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How COVID-19 Impacted Timeliness of Care

Doctor checking heartbeat of a young patient

There’s a lot that goes into a healthcare consumer getting the right care they need. A big part of it is the timing in which they receive care, which is dependent on when the patient reaches out to their provider. It also is dependent on the provider’s current capacity and availability.

Normally, the impact on when patients receive care isn’t as critical, but coronavirus turned the concept upside down. It will take years to repair the damage, but the healthcare industry likely won’t see the entire impact for a while.

Here’s what our customers and many providers are grappling with due to COVID-19.

Varying Patient Volumes

After the pandemic began, many patients delayed care due to fears of getting coronavirus and costs. Primary care doctors weren’t seeing many patients and hospitals and urgent cares were primarily seeing COVID-19 patients, even as late as spring 2021.

As the pandemic wore on, more healthcare consumers returned to their health providers, increasing patient volumes and straining staff. And then with the rise of the delta variant, patients delayed their care again.

With ebbs and flows of COVID-19 cases, it’s hard for providers to provide the best care at the best time possible. This is especially problematic for patients with chronic illnesses, who need to visit their providers more frequently. If the patient volumes are too high or if the patient is unable to meet with a specialized doctor, it could result in negative health outcomes.


Physicians, doctors and nurses are worn down and unfortunately, it’s made good care harder to come by. Burnout leads to medical errors, which are already too common, and healthcare workers are leaving the profession altogether. This spirals into a problem where other healthcare workers are having to take on more work than before, intensifying the desire to leave the profession and make mistakes. The losers in this situation are patients because it makes it much harder to get the right care they need at the right time.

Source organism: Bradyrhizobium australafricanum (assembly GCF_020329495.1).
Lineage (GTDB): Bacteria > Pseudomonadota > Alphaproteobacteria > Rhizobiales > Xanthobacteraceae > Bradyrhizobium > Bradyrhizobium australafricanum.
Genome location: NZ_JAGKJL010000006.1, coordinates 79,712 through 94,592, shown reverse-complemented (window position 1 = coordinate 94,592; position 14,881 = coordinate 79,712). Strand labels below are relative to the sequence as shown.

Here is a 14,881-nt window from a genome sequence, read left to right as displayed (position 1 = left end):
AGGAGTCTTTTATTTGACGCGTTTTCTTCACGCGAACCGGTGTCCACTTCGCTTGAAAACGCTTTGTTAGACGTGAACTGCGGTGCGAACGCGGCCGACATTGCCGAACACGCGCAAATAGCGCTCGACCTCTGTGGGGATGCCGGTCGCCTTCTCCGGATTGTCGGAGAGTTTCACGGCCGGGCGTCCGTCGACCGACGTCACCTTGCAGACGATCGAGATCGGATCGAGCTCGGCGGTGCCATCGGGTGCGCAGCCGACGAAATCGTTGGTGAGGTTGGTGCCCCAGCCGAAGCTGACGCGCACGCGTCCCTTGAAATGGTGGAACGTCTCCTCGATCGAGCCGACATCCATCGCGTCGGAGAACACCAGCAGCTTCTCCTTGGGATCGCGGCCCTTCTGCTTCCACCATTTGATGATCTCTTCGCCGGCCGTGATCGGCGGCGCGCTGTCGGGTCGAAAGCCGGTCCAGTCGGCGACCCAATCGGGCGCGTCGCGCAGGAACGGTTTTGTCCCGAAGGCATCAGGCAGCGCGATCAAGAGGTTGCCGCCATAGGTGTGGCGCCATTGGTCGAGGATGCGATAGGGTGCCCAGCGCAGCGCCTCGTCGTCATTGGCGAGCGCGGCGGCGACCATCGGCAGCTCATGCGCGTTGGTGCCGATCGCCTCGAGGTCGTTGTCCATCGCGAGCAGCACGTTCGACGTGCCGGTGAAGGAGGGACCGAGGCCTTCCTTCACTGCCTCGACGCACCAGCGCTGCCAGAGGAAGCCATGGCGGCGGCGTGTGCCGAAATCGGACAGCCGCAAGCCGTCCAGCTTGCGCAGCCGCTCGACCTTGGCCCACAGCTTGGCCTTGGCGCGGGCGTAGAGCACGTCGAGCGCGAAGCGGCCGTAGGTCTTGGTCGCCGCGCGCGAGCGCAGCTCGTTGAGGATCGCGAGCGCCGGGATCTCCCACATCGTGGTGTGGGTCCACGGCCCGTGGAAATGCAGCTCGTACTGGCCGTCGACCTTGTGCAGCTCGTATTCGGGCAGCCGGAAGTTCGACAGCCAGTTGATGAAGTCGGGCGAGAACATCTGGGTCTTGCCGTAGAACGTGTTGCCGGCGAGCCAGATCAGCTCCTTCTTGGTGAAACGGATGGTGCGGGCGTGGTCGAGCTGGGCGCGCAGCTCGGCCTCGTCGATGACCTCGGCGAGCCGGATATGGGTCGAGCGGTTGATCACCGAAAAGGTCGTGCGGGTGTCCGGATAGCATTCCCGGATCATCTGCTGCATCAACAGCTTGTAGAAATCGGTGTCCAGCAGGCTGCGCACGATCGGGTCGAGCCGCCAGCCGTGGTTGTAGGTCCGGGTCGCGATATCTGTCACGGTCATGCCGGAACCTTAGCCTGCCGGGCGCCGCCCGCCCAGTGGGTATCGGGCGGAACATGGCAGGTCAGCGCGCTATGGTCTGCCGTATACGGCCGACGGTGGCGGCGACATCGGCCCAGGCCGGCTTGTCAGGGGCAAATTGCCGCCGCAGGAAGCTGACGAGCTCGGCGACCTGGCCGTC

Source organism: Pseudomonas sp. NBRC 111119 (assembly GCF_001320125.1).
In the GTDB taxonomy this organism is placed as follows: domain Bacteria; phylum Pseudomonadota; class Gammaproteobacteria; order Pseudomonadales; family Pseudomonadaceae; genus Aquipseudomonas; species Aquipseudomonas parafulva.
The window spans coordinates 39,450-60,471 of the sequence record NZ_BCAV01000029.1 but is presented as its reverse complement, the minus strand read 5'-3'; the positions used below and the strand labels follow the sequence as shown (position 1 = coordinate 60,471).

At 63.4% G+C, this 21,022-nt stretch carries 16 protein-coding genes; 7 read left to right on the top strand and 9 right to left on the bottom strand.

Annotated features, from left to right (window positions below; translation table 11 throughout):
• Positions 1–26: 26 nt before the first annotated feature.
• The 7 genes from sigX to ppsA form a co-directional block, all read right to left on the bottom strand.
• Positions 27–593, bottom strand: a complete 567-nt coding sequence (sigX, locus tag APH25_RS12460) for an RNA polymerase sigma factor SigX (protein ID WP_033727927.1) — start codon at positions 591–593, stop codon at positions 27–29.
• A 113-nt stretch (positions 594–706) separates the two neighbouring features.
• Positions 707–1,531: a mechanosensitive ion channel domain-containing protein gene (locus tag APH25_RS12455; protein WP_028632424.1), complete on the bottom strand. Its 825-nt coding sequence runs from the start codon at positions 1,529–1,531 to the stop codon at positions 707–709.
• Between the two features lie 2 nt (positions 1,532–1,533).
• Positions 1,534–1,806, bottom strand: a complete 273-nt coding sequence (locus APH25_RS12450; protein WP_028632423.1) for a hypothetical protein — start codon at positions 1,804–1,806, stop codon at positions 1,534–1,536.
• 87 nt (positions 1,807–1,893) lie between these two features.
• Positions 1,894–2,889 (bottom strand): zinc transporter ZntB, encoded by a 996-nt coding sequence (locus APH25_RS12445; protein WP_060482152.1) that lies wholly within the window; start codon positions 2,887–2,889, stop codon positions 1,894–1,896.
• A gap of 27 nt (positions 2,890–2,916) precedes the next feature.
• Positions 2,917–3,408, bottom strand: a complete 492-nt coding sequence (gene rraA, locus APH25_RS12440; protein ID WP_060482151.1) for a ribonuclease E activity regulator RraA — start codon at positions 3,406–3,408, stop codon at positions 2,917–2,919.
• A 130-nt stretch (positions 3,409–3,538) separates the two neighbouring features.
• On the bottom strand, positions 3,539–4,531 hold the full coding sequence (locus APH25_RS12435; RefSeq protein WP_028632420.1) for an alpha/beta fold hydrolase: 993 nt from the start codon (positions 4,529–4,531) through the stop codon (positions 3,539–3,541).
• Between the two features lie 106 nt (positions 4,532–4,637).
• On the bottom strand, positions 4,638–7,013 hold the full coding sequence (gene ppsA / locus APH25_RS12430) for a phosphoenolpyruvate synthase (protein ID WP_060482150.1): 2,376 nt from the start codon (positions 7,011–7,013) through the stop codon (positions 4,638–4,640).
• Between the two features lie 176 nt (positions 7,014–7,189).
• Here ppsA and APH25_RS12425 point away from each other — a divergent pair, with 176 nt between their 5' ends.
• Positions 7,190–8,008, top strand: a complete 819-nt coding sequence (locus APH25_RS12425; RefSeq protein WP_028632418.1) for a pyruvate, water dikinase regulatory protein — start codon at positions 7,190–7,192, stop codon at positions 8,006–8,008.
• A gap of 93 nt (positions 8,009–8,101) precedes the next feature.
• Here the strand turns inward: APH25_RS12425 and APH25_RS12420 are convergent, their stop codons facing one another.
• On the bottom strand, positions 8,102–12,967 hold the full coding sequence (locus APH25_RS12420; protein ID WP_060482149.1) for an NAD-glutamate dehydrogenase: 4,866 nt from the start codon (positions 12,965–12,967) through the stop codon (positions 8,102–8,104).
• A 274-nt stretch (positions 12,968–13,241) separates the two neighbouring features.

At the beginning of the pandemic, many people lost their jobs and with it, their health insurance. This led to many healthcare consumers forgoing their healthcare needs, resulting in higher rates of chronic conditions and cancers.

And while some patients have returned to their primary care, there are still many either without health insurance or are having a hard time being able to afford care due to higher medical costs.

Lack of Resources

It’s difficult to get care in a timely way when there are fewer specialty healthcare workers and technological tools than before. PPE shortages in 2020 were only the beginning. Now, providers are facing shortages on other critical supplies dues to supply chain issues stemming from the pandemic.

Other than equipment, the other most valuable resource is healthcare workers, which are in short supply after being burnout and overworked for months.

These are just some of the areas coronavirus has affected timeliness of care. There are likely others, many of which haven’t come to light yet, but understanding these gaps and addressing them will help providers improve long-standing issues that likely weren’t visible prior to the pandemic. 

Automation of certain staff responsibilities, such as appointment scheduling, reminders and registration, post-visit follow-up, patient payments and collections follow-up and even marketing can relieve much of this pressure, address short-term labor shortages and enable efficiencies for years to come. 

The PatientBond digital patient engagement platform can automate dozens of these processes and not only solve the issue of limited resources but also deliver a remarkable Return On Investment. More than 100 healthcare provider customers at nearly 1,400 locations are relying on PatientBond to automate and streamline their patient engagement processes.

Contact us today to learn more about how our insights can help you engage with patients and retain them.


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